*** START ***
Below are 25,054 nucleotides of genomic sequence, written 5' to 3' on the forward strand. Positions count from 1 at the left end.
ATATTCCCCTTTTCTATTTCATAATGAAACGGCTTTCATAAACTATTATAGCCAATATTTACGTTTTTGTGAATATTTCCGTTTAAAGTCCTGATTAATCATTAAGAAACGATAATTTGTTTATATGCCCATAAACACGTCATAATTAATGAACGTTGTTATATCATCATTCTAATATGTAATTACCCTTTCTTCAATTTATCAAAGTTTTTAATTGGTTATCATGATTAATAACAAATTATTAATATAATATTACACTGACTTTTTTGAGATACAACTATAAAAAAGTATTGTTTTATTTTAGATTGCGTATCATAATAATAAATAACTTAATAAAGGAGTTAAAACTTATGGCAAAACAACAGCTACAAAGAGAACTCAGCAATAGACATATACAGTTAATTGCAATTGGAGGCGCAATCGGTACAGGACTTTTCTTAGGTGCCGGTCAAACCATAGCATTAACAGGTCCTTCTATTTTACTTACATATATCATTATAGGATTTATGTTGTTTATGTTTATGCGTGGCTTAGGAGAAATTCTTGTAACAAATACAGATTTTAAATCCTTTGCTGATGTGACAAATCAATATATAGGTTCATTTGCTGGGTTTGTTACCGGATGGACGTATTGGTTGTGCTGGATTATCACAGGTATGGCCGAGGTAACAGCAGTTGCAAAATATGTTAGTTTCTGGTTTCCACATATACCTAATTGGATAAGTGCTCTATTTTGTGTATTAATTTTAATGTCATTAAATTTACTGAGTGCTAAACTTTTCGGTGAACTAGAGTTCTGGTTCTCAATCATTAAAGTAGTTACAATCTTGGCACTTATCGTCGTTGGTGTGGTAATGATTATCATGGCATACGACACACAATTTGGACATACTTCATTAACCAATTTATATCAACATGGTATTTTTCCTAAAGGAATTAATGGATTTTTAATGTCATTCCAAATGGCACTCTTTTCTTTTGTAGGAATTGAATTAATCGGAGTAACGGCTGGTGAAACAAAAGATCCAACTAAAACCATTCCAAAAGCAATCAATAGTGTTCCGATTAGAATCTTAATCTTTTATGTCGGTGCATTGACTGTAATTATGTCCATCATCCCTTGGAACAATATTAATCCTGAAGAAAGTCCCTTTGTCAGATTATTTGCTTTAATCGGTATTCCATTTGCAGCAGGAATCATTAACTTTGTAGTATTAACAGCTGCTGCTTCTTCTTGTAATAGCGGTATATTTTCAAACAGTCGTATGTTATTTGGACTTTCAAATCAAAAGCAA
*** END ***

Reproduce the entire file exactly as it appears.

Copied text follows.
Below are 25,054 nucleotides of genomic sequence, written 5' to 3' on the forward strand. Positions count from 1 at the left end.
ATATTCCCCTTTTCTATTTCATAATGAAACGGCTTTCATAAACTATTATAGCCAATATTTACGTTTTTGTGAATATTTCCGTTTAAAGTCCTGATTAATCATTAAGAAACGATAATTTGTTTATATGCCCATAAACACGTCATAATTAATGAACGTTGTTATATCATCATTCTAATATGTAATTACCCTTTCTTCAATTTATCAAAGTTTTTAATTGGTTATCATGATTAATAACAAATTATTAATATAATATTACACTGACTTTTTTGAGATACAACTATAAAAAAGTATTGTTTTATTTTAGATTGCGTATCATAATAATAAATAACTTAATAAAGGAGTTAAAACTTATGGCAAAACAACAGCTACAAAGAGAACTCAGCAATAGACATATACAGTTAATTGCAATTGGAGGCGCAATCGGTACAGGACTTTTCTTAGGTGCCGGTCAAACCATAGCATTAACAGGTCCTTCTATTTTACTTACATATATCATTATAGGATTTATGTTGTTTATGTTTATGCGTGGCTTAGGAGAAATTCTTGTAACAAATACAGATTTTAAATCCTTTGCTGATGTGACAAATCAATATATAGGTTCATTTGCTGGGTTTGTTACCGGATGGACGTATTGGTTGTGCTGGATTATCACAGGTATGGCCGAGGTAACAGCAGTTGCAAAATATGTTAGTTTCTGGTTTCCACATATACCTAATTGGATAAGTGCTCTATTTTGTGTATTAATTTTAATGTCATTAAATTTACTGAGTGCTAAACTTTTCGGTGAACTAGAGTTCTGGTTCTCAATCATTAAAGTAGTTACAATCTTGGCACTTATCGTCGTTGGTGTGGTAATGATTATCATGGCATACGACACACAATTTGGACATACTTCATTAACCAATTTATATCAACATGGTATTTTTCCTAAAGGAATTAATGGATTTTTAATGTCATTCCAAATGGCACTCTTTTCTTTTGTAGGAATTGAATTAATCGGAGTAACGGCTGGTGAAACAAAAGATCCAACTAAAACCATTCCAAAAGCAATCAATAGTGTTCCGATTAGAATCTTAATCTTTTATGTCGGTGCATTGACTGTAATTATGTCCATCATCCCTTGGAACAATATTAATCCTGAAGAAAGTCCCTTTGTCAGATTATTTGCTTTAATCGGTATTCCATTTGCAGCAGGAATCATTAACTTTGTAGTATTAACAGCTGCTGCTTCTTCTTGTAATAGCGGTATATTTTCAAACAGTCGTATGTTATTTGGACTTTCAAATCAAAAGCAA